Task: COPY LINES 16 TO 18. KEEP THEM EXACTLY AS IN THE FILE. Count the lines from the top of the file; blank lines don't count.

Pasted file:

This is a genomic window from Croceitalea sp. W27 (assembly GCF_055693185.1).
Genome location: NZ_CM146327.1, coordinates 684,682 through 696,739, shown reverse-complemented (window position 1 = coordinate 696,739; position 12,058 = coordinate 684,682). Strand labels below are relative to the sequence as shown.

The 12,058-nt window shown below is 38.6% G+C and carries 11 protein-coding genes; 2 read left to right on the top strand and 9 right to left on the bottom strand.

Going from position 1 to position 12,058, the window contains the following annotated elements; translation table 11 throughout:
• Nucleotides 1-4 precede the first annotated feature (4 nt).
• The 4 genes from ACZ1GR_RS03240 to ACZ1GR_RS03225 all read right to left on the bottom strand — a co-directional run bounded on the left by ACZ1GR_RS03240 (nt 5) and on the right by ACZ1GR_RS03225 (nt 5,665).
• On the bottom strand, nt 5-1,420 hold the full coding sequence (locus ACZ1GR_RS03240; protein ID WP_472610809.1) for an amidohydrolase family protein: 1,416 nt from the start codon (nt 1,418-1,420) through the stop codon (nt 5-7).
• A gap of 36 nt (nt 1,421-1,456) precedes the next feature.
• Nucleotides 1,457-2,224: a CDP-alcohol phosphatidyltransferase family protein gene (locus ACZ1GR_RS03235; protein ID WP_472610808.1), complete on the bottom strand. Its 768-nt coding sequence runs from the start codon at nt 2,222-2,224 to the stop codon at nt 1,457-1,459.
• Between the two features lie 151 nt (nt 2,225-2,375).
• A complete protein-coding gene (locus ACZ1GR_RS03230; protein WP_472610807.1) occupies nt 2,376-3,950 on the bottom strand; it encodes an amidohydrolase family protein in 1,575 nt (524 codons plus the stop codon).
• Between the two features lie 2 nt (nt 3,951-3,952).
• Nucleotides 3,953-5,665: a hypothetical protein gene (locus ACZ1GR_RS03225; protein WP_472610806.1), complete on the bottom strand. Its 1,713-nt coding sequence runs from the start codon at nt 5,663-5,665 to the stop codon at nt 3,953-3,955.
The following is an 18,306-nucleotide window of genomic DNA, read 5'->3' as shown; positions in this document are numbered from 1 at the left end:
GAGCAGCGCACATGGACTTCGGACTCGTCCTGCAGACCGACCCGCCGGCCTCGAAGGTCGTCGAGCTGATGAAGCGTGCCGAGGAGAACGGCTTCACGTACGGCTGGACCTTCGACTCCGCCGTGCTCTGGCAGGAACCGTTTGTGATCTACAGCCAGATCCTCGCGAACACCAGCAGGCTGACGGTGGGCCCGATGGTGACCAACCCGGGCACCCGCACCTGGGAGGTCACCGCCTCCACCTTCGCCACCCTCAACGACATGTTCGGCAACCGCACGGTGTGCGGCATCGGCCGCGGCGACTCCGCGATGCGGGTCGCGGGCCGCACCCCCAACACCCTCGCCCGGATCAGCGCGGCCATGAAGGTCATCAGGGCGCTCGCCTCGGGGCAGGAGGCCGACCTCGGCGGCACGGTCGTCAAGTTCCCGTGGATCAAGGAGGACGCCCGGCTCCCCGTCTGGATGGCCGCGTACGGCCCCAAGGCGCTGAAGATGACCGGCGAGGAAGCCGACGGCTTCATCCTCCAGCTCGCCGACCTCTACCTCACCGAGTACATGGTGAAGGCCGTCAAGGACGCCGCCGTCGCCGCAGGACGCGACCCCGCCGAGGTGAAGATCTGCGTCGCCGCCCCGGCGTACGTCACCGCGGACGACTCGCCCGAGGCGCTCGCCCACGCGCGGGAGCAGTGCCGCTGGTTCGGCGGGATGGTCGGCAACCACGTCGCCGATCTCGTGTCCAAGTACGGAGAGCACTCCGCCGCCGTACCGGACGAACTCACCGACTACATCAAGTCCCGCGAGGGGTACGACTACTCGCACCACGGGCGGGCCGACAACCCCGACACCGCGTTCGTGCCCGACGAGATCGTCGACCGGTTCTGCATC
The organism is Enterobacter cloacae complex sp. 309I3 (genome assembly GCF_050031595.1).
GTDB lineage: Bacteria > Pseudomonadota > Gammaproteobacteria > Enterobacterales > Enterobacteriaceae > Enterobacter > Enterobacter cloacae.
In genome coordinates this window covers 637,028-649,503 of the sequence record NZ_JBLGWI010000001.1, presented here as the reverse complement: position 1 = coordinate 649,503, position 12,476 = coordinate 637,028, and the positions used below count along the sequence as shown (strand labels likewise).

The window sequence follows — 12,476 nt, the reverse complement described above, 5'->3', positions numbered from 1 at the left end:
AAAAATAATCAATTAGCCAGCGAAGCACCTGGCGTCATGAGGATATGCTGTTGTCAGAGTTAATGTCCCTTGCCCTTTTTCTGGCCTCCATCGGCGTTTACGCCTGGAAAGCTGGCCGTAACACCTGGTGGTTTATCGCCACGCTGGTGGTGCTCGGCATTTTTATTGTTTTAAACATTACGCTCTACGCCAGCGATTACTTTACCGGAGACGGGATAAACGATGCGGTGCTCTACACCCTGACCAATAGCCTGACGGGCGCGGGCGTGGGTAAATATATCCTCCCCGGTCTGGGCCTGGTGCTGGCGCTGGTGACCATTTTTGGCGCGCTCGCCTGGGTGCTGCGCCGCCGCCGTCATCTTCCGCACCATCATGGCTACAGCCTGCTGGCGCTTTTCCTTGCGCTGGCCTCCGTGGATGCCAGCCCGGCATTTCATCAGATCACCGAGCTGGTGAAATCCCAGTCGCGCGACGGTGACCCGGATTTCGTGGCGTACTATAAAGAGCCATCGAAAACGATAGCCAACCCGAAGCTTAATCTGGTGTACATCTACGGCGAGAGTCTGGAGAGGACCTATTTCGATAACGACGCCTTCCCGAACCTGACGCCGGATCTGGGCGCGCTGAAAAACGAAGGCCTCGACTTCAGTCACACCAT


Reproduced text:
The organism is Enterobacter cloacae complex sp. 309I3 (genome assembly GCF_050031595.1).
GTDB lineage: Bacteria > Pseudomonadota > Gammaproteobacteria > Enterobacterales > Enterobacteriaceae > Enterobacter > Enterobacter cloacae.
In genome coordinates this window covers 637,028-649,503 of the sequence record NZ_JBLGWI010000001.1, presented here as the reverse complement: position 1 = coordinate 649,503, position 12,476 = coordinate 637,028, and the positions used below count along the sequence as shown (strand labels likewise).